1st Prize Winner, Nick Barton's piece "The Stranger's We've Become"..


I liked to think we’d spend our last night together singing songs not to mourn or regret, but to smile. With no birds outside to hear us, I wanted the stars to gather in constellations above to listen.

But, that’s not what happened.

Instead, under a hanging light bulb, Stacy and I read in silence while the world outside hummed on without a passing thought as to what we were doing. The quiet between us went on and on until I gave up reading altogether. Watching her reflection in the wardrobe mirror, she sat on the comfy sofa, her knees hugged to her chest and her headphones pressed against her ears made her look awfully cute. She read a paperback open against her thighs and I knew she could see me watching.

When I turned around to glance at her, she said without looking: ‘Stop being so needy, I’m reading your book.’

I went back to my story and she hadn’t even broken through ten pages. Last week I read a novel and said she’d love it and I kidded myself into thinking she’d snatch it up from the nearest bookstore and blaze through it. Instead, she had better things to do and better books to read.

Then, I had had enough. Whether her comment was supposed to cut me or not, I threw my book through the open window into the night.

‘What the hell was that?’

‘Our relationship.’

Her eyes burned into mine. ‘What?’

Then began the argument that woke up a neighbor or two. The echoes of our distress screamed out of the window and the whole district knew that two nameless teenagers had landed at the crash site of another failed relationship.

After an exchange of heated words, I told the truth she couldn’t deny.

‘Let’s face it, Stacy. We’re unhappy.’

Downstairs with her clothes she kept in one of my drawers bundled up in her arms, she turned back, her long blonde hair falling down her shoulders and bid me one final goodbye, a look of sadness I’d never seen before and I’d always remember that I was the one who made such a beautiful face cry.

 
Which is why I’m here alone on the beach with a pale moonlight shining high above me, the titles of every book we ever read blinking back in the starlight. To my surprise, one cardboard box housed all of the stories we’d shared told from authors we’d never meet and right now, they deserved a burial at sea. I always preferred the beach at night, less people. If there were any, they’d either walk their dogs or stroll along the dying tide wondering where the last ten years went. Me, I was putting a dead relationship to bed.

The first book I fished out happened to be the one that brought us together in the first place, ‘The Fault in Our Stars’. As a newbie at the reading group, Stacy told us all how much she loved the book and when I agreed, we hijacked the meeting and ranted about it. Then, everything fell into place and after a few dates and book exchanges, we clicked. Happier times, I thought as I dumped it in the sand. Beneath that was ‘One Flew Over the Cuckoo’s Nest’.  I remember the conversation about this.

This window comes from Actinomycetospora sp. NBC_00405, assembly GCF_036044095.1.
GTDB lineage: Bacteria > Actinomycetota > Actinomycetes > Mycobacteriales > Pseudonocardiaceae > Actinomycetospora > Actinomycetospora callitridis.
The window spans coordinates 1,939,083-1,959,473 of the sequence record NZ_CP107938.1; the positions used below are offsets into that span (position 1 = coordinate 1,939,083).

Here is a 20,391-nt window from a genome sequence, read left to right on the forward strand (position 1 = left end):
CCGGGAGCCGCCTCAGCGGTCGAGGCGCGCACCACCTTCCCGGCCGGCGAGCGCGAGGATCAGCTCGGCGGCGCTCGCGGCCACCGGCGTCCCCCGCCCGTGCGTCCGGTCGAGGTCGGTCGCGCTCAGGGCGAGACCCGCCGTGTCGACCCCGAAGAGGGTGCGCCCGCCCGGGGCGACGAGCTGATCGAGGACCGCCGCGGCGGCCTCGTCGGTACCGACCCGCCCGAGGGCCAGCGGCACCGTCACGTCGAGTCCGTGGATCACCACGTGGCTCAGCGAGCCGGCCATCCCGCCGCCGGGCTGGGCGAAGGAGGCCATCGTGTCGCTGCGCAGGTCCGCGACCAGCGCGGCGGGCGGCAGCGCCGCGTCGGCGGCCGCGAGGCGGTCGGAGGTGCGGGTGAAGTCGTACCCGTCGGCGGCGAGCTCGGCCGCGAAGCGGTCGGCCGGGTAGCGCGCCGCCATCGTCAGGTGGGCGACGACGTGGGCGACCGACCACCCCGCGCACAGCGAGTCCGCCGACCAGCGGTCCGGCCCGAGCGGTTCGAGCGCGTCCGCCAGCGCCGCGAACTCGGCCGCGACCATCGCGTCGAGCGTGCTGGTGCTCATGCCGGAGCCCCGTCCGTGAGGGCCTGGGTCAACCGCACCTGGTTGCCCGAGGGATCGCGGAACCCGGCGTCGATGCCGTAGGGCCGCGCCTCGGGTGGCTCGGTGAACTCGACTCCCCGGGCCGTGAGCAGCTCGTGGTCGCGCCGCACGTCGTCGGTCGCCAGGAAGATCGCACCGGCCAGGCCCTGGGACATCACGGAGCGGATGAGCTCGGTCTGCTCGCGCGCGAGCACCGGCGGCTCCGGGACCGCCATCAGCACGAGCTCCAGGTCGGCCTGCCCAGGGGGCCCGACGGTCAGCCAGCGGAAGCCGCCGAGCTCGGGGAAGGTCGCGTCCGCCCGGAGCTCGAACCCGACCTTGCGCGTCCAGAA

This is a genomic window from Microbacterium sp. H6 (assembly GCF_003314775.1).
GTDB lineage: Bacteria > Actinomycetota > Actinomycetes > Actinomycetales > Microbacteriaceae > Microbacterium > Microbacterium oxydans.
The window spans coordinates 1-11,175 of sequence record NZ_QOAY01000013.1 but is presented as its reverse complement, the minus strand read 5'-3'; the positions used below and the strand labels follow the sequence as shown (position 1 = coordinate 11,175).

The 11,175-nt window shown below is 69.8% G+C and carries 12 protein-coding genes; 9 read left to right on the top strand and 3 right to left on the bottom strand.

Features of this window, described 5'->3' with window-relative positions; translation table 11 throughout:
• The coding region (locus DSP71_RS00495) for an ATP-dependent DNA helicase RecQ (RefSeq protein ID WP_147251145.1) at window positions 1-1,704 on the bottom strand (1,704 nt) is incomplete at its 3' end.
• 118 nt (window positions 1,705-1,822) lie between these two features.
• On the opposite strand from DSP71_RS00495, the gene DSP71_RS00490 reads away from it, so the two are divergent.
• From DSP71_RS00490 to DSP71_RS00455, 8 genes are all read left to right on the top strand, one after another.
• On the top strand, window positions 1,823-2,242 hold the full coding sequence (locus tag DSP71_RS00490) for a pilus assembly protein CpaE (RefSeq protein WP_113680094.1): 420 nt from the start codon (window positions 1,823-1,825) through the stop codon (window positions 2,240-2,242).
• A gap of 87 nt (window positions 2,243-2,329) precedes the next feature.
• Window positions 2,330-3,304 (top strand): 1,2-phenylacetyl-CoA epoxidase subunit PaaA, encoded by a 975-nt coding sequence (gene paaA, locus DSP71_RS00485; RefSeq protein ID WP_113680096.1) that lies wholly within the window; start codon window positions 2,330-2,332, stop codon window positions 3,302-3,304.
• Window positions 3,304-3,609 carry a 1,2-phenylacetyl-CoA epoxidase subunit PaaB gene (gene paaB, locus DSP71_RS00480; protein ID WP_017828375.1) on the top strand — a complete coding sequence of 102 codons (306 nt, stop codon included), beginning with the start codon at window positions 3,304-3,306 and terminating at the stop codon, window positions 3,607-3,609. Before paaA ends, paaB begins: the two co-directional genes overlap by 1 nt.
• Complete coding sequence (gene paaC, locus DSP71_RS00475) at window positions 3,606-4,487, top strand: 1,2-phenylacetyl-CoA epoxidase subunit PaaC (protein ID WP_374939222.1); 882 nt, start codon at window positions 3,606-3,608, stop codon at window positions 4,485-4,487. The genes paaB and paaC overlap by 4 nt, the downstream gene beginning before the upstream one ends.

‘My brother,’ she said,’ recommended this one.’

‘How come?’

‘He said it’s one of those books that you can read a hundred pages without even knowing it. He likes the dark stuff, you know, things that make you think about the mind and whatnot.’

I checked the back of the book. ‘An asylum?’

‘Yeah!’ So enthusiastic, even then. ‘Think it like ‘The Great Escape’, but in an asylum. The main character, McMurphy is pretty much Hilts from ‘The Great Escape’. A man with a plan, and a willingness to dismantle the enemy machine.’

So, of course I read it, and to echo her brother’s words, I read a hundred pages without even knowing it.

I dropped ‘Cuckoo’s Nest’ beside ‘The Fault in our Stars’ and tipped over the box and gathered them all up in a pile of ten novels. Each one told a story about us, but not one book narrated the fallout. Maybe there isn’t one, maybe that’s my story to tell. And with that, I guess I have.

One by one, I threw them into the ocean where the waves would only bring them back, but that didn’t matter. What mattered was moving past her and forwarding into the uncertainty of the future. Stacy and I were unhappy, but she meant everything to me and sometimes, I felt so lost without her to guide me. If she was my compass, she’d always take me home.

With the books dead in the water, I wrote my letter, slipped it into a bottle and threw it out to sea as well.


So, if you’re reading this, please note that you’re reading the story of another hopeless teenager who thought he landed on his feet with the perfect girl and ended up hurt like so many others. I’m sorry if the fragments of the bottle hurt you, but if they did, then that’s how I’ve felt ever since I broke up with Stacy.

You’ll never find me wherever you look, because like those books I threw away, I am also lost at sea.

Comments

  1. This is fantastic Nick- a well deserved first place winner- congrats.

    -Carey

    ReplyDelete

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